Request for input on recreational use in the Bighorn Backcountry

 

Calling all members: help us help you!

The Province of Alberta is currently developing a comprehensive land management plan for the North Saskatchewan River Watershed, a 6,717 square km area of the Rocky Mountains called the Bighorn Backcountry that borders Jasper and Banff National Parks. Many of our members, especially those who live in Alberta, recreate here. This area is well-known for ice climbs like Two O’Clock Falls, Owen Creek gorge, Allstones Creek, Crescent Falls and Kitty Hawk; backcountry camping at Michelle Lakes, Lake of the Falls / Landslide Lake, Farley Lake-Hummingbird Pass, and Pinto Lake; sport climbing at Kootenay Plains and Mount Stelfox; and hundreds of awe-inspiring day hikes including  Siffleur Falls, Kinglet Lake, Cline River Canyon, and Coral Canyon.

 The Bighorn Backcountry between Banff and Jasper National Parks. Image from Alberta Wilderness Association.

The Bighorn Backcountry between Banff and Jasper National Parks. Image from Alberta Wilderness Association.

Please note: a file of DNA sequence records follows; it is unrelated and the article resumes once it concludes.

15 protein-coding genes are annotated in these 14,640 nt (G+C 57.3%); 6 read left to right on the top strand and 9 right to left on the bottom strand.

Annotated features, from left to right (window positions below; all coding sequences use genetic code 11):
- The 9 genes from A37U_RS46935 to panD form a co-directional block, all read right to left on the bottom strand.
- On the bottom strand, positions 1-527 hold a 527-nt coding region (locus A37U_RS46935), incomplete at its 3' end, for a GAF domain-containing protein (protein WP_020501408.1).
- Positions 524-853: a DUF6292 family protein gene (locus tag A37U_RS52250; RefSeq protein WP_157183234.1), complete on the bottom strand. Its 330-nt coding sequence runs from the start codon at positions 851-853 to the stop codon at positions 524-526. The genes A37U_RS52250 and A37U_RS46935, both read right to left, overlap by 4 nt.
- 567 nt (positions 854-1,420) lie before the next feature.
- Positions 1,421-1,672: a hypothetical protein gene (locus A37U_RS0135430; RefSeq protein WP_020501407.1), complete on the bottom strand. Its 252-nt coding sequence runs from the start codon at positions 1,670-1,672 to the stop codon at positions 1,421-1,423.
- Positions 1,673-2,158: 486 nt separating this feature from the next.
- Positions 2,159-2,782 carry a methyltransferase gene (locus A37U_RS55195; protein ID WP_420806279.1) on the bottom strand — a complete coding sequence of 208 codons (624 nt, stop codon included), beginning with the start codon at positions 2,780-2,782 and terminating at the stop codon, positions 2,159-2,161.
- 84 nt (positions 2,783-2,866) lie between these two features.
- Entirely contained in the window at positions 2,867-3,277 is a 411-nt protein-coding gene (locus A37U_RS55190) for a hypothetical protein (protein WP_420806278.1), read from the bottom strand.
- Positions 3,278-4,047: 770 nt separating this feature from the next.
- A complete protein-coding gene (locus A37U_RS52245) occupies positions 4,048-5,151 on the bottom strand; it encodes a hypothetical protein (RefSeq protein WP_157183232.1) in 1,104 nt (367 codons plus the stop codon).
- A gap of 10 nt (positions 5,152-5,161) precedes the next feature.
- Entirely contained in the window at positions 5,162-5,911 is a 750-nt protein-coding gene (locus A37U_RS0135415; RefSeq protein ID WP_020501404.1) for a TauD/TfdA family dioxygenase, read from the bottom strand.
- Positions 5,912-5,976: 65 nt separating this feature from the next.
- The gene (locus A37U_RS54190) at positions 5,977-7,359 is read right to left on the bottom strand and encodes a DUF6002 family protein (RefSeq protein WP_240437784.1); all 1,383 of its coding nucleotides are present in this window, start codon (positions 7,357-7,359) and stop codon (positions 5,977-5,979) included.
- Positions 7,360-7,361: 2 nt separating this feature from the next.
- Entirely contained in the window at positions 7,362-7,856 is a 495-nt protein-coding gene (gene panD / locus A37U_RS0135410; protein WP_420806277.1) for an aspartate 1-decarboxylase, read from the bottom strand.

What we need from you

If you recreate in the Bighorn, the ACC would like your help in mapping your favourite alpine destinations (summer and winter) in the region. With this knowledge, we can highlight the importance of these areas for self-propelled pursuits to provincial planners and work with them to ensure continued responsible access and environmental sustainability.

We will require names of places that can be identified on a map, and/or GPS coordinates or tracks from places that are important to you in the Bighorn Backcountry. Please restrict your contributions to locations falling within the Bighorn Backcountry PLUZ and the adjacent White Goat and Siffleur Wilderness Areas (map below). A georeferenced PDF map of the area of interest can be found by clicking the button below:

How we will use this information